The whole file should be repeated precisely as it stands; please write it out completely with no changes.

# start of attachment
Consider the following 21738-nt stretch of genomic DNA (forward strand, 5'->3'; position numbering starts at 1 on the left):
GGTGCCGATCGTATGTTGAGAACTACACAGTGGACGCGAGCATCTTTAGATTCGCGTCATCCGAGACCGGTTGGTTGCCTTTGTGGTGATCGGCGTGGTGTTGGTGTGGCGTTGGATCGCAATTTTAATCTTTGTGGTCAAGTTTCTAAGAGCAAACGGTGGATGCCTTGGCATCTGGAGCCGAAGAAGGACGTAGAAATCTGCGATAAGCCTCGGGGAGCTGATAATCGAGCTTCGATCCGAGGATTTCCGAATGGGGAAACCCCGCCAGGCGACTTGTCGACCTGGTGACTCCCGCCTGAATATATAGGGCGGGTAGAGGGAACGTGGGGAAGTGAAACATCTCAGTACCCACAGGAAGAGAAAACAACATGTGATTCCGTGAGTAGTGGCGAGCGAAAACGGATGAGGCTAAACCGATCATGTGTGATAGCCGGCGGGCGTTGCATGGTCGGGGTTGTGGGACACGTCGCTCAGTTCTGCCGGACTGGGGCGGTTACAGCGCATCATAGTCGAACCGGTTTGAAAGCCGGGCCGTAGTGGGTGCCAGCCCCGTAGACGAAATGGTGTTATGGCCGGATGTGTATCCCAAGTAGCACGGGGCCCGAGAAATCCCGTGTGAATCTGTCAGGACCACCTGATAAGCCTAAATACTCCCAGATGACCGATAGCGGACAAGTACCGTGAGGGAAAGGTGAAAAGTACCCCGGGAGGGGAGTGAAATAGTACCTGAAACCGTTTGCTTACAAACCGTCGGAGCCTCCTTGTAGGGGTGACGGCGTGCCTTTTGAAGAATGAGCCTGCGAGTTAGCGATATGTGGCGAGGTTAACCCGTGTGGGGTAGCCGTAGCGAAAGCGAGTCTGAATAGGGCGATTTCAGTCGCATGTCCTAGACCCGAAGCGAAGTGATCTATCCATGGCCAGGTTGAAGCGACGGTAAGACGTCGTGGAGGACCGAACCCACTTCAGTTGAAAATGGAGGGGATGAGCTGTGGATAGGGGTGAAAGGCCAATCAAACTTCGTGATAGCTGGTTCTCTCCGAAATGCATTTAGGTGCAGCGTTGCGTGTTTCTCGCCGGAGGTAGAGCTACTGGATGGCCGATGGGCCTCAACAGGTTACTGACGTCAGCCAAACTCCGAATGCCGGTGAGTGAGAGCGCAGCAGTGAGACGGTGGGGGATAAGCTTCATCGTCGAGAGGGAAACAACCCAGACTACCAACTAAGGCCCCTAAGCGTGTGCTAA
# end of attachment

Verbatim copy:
Consider the following 21738-nt stretch of genomic DNA (forward strand, 5'->3'; position numbering starts at 1 on the left):
GGTGCCGATCGTATGTTGAGAACTACACAGTGGACGCGAGCATCTTTAGATTCGCGTCATCCGAGACCGGTTGGTTGCCTTTGTGGTGATCGGCGTGGTGTTGGTGTGGCGTTGGATCGCAATTTTAATCTTTGTGGTCAAGTTTCTAAGAGCAAACGGTGGATGCCTTGGCATCTGGAGCCGAAGAAGGACGTAGAAATCTGCGATAAGCCTCGGGGAGCTGATAATCGAGCTTCGATCCGAGGATTTCCGAATGGGGAAACCCCGCCAGGCGACTTGTCGACCTGGTGACTCCCGCCTGAATATATAGGGCGGGTAGAGGGAACGTGGGGAAGTGAAACATCTCAGTACCCACAGGAAGAGAAAACAACATGTGATTCCGTGAGTAGTGGCGAGCGAAAACGGATGAGGCTAAACCGATCATGTGTGATAGCCGGCGGGCGTTGCATGGTCGGGGTTGTGGGACACGTCGCTCAGTTCTGCCGGACTGGGGCGGTTACAGCGCATCATAGTCGAACCGGTTTGAAAGCCGGGCCGTAGTGGGTGCCAGCCCCGTAGACGAAATGGTGTTATGGCCGGATGTGTATCCCAAGTAGCACGGGGCCCGAGAAATCCCGTGTGAATCTGTCAGGACCACCTGATAAGCCTAAATACTCCCAGATGACCGATAGCGGACAAGTACCGTGAGGGAAAGGTGAAAAGTACCCCGGGAGGGGAGTGAAATAGTACCTGAAACCGTTTGCTTACAAACCGTCGGAGCCTCCTTGTAGGGGTGACGGCGTGCCTTTTGAAGAATGAGCCTGCGAGTTAGCGATATGTGGCGAGGTTAACCCGTGTGGGGTAGCCGTAGCGAAAGCGAGTCTGAATAGGGCGATTTCAGTCGCATGTCCTAGACCCGAAGCGAAGTGATCTATCCATGGCCAGGTTGAAGCGACGGTAAGACGTCGTGGAGGACCGAACCCACTTCAGTTGAAAATGGAGGGGATGAGCTGTGGATAGGGGTGAAAGGCCAATCAAACTTCGTGATAGCTGGTTCTCTCCGAAATGCATTTAGGTGCAGCGTTGCGTGTTTCTCGCCGGAGGTAGAGCTACTGGATGGCCGATGGGCCTCAACAGGTTACTGACGTCAGCCAAACTCCGAATGCCGGTGAGTGAGAGCGCAGCAGTGAGACGGTGGGGGATAAGCTTCATCGTCGAGAGGGAAACAACCCAGACTACCAACTAAGGCCCCTAAGCGTGTGCTAA